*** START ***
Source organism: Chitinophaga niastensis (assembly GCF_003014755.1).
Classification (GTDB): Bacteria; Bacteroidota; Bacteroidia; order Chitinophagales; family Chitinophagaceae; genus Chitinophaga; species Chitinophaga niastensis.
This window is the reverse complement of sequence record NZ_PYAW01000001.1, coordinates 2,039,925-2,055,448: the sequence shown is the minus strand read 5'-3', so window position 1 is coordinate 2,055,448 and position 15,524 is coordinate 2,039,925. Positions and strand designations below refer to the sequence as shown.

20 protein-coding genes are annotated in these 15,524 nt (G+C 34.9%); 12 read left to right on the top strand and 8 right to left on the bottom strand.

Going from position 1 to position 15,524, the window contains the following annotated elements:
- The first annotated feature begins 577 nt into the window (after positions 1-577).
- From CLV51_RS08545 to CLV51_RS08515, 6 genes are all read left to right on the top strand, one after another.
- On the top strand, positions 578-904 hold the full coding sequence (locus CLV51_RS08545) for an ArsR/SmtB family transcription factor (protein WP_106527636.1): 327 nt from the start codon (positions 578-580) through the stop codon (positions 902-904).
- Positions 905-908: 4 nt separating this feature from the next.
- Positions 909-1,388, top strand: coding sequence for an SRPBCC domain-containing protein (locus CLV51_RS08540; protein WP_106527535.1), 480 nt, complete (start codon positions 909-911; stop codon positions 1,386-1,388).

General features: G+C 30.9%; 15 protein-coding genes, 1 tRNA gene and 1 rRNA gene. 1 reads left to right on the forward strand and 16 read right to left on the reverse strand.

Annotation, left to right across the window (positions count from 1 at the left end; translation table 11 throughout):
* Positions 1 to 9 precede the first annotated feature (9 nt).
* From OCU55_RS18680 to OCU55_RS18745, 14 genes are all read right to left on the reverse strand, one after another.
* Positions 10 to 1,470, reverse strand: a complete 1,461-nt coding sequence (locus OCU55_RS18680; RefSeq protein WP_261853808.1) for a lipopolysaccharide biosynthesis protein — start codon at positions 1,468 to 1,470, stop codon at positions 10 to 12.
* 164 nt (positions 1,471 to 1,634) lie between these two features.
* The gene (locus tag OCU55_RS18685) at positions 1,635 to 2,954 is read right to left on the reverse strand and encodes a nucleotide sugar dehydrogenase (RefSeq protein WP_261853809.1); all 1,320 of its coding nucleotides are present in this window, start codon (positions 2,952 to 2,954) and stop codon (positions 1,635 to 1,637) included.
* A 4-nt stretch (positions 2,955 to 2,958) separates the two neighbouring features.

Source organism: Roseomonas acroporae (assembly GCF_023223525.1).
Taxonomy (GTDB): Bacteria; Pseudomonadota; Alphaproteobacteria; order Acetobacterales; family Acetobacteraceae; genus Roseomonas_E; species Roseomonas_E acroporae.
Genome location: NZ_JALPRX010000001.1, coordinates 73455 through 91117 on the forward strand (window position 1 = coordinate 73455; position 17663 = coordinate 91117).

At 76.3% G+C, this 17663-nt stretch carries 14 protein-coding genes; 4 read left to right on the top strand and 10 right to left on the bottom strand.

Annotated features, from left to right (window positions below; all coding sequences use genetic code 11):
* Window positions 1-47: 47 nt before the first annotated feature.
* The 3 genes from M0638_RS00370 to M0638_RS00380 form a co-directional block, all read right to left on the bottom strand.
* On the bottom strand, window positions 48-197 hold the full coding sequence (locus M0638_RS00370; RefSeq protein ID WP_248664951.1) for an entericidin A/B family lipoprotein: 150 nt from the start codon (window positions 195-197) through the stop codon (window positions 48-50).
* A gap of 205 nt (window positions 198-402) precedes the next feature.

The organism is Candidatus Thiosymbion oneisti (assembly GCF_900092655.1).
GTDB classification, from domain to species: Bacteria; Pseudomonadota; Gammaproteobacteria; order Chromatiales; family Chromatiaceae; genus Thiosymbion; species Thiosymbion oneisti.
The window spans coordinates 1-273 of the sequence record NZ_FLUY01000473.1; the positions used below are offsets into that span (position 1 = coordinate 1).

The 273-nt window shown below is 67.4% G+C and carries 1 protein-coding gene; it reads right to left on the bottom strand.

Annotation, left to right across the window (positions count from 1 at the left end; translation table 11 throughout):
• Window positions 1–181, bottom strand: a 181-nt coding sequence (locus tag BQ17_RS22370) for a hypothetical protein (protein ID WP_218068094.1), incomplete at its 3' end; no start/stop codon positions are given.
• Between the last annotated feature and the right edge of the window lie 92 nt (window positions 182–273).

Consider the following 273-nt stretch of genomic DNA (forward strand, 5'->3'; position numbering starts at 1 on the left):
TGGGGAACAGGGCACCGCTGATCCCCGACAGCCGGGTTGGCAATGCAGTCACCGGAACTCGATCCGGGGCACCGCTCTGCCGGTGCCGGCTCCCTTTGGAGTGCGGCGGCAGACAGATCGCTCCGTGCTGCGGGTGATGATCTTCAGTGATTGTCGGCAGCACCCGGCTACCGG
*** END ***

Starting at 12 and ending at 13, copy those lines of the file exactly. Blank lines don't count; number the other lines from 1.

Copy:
Annotation, left to right across the window (positions count from 1 at the left end; translation table 11 throughout):
* Positions 1 to 9 precede the first annotated feature (9 nt).